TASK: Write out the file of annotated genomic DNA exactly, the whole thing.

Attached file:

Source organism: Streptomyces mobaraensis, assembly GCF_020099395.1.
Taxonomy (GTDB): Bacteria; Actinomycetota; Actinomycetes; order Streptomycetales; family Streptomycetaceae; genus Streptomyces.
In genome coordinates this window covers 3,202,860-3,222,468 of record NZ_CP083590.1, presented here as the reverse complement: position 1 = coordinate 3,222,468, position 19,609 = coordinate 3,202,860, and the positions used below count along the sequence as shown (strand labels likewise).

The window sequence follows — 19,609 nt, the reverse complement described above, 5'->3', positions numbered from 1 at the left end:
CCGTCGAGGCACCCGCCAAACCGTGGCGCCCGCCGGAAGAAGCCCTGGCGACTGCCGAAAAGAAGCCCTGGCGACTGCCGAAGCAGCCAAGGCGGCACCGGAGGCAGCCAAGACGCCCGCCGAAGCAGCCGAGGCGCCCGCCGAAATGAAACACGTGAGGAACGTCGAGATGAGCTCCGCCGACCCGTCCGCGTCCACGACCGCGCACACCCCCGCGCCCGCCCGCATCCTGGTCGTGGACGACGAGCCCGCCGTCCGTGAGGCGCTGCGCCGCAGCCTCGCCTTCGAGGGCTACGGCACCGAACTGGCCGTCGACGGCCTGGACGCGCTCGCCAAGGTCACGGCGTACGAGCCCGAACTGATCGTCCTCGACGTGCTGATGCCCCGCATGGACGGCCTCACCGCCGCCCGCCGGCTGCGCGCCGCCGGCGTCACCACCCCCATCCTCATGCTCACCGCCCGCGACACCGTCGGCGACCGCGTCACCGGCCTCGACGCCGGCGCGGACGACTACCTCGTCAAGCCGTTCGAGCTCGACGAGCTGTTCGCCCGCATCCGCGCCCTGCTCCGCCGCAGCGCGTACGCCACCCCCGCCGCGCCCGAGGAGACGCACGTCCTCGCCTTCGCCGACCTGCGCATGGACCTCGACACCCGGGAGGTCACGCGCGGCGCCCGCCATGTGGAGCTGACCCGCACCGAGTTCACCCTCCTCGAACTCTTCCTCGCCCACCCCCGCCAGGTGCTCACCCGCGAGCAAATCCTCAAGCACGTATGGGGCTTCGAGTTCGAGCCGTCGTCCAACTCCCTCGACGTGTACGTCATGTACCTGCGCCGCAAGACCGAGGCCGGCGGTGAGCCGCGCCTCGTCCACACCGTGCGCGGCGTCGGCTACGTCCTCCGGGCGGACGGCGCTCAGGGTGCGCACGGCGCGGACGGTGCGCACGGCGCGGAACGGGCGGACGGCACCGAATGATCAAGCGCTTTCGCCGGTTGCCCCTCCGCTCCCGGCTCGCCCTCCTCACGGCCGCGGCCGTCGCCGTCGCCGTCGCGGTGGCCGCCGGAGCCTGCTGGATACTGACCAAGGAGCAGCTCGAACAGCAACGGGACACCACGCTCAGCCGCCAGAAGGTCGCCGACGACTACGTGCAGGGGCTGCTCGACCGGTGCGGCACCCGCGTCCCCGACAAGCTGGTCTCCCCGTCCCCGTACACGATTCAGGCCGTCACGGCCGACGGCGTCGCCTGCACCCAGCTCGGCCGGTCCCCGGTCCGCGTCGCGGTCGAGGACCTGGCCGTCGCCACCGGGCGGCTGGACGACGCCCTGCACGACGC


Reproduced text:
Source organism: Streptomyces mobaraensis, assembly GCF_020099395.1.
Taxonomy (GTDB): Bacteria; Actinomycetota; Actinomycetes; order Streptomycetales; family Streptomycetaceae; genus Streptomyces.
In genome coordinates this window covers 3,202,860-3,222,468 of record NZ_CP083590.1, presented here as the reverse complement: position 1 = coordinate 3,222,468, position 19,609 = coordinate 3,202,860, and the positions used below count along the sequence as shown (strand labels likewise).

The window sequence follows — 19,609 nt, the reverse complement described above, 5'->3', positions numbered from 1 at the left end:
CCGTCGAGGCACCCGCCAAACCGTGGCGCCCGCCGGAAGAAGCCCTGGCGACTGCCGAAAAGAAGCCCTGGCGACTGCCGAAGCAGCCAAGGCGGCACCGGAGGCAGCCAAGACGCCCGCCGAAGCAGCCGAGGCGCCCGCCGAAATGAAACACGTGAGGAACGTCGAGATGAGCTCCGCCGACCCGTCCGCGTCCACGACCGCGCACACCCCCGCGCCCGCCCGCATCCTGGTCGTGGACGACGAGCCCGCCGTCCGTGAGGCGCTGCGCCGCAGCCTCGCCTTCGAGGGCTACGGCACCGAACTGGCCGTCGACGGCCTGGACGCGCTCGCCAAGGTCACGGCGTACGAGCCCGAACTGATCGTCCTCGACGTGCTGATGCCCCGCATGGACGGCCTCACCGCCGCCCGCCGGCTGCGCGCCGCCGGCGTCACCACCCCCATCCTCATGCTCACCGCCCGCGACACCGTCGGCGACCGCGTCACCGGCCTCGACGCCGGCGCGGACGACTACCTCGTCAAGCCGTTCGAGCTCGACGAGCTGTTCGCCCGCATCCGCGCCCTGCTCCGCCGCAGCGCGTACGCCACCCCCGCCGCGCCCGAGGAGACGCACGTCCTCGCCTTCGCCGACCTGCGCATGGACCTCGACACCCGGGAGGTCACGCGCGGCGCCCGCCATGTGGAGCTGACCCGCACCGAGTTCACCCTCCTCGAACTCTTCCTCGCCCACCCCCGCCAGGTGCTCACCCGCGAGCAAATCCTCAAGCACGTATGGGGCTTCGAGTTCGAGCCGTCGTCCAACTCCCTCGACGTGTACGTCATGTACCTGCGCCGCAAGACCGAGGCCGGCGGTGAGCCGCGCCTCGTCCACACCGTGCGCGGCGTCGGCTACGTCCTCCGGGCGGACGGCGCTCAGGGTGCGCACGGCGCGGACGGTGCGCACGGCGCGGAACGGGCGGACGGCACCGAATGATCAAGCGCTTTCGCCGGTTGCCCCTCCGCTCCCGGCTCGCCCTCCTCACGGCCGCGGCCGTCGCCGTCGCCGTCGCGGTGGCCGCCGGAGCCTGCTGGATACTGACCAAGGAGCAGCTCGAACAGCAACGGGACACCACGCTCAGCCGCCAGAAGGTCGCCGACGACTACGTGCAGGGGCTGCTCGACCGGTGCGGCACCCGCGTCCCCGACAAGCTGGTCTCCCCGTCCCCGTACACGATTCAGGCCGTCACGGCCGACGGCGTCGCCTGCACCCAGCTCGGCCGGTCCCCGGTCCGCGTCGCGGTCGAGGACCTGGCCGTCGCCACCGGGCGGCTGGACGACGCCCTGCACGACGC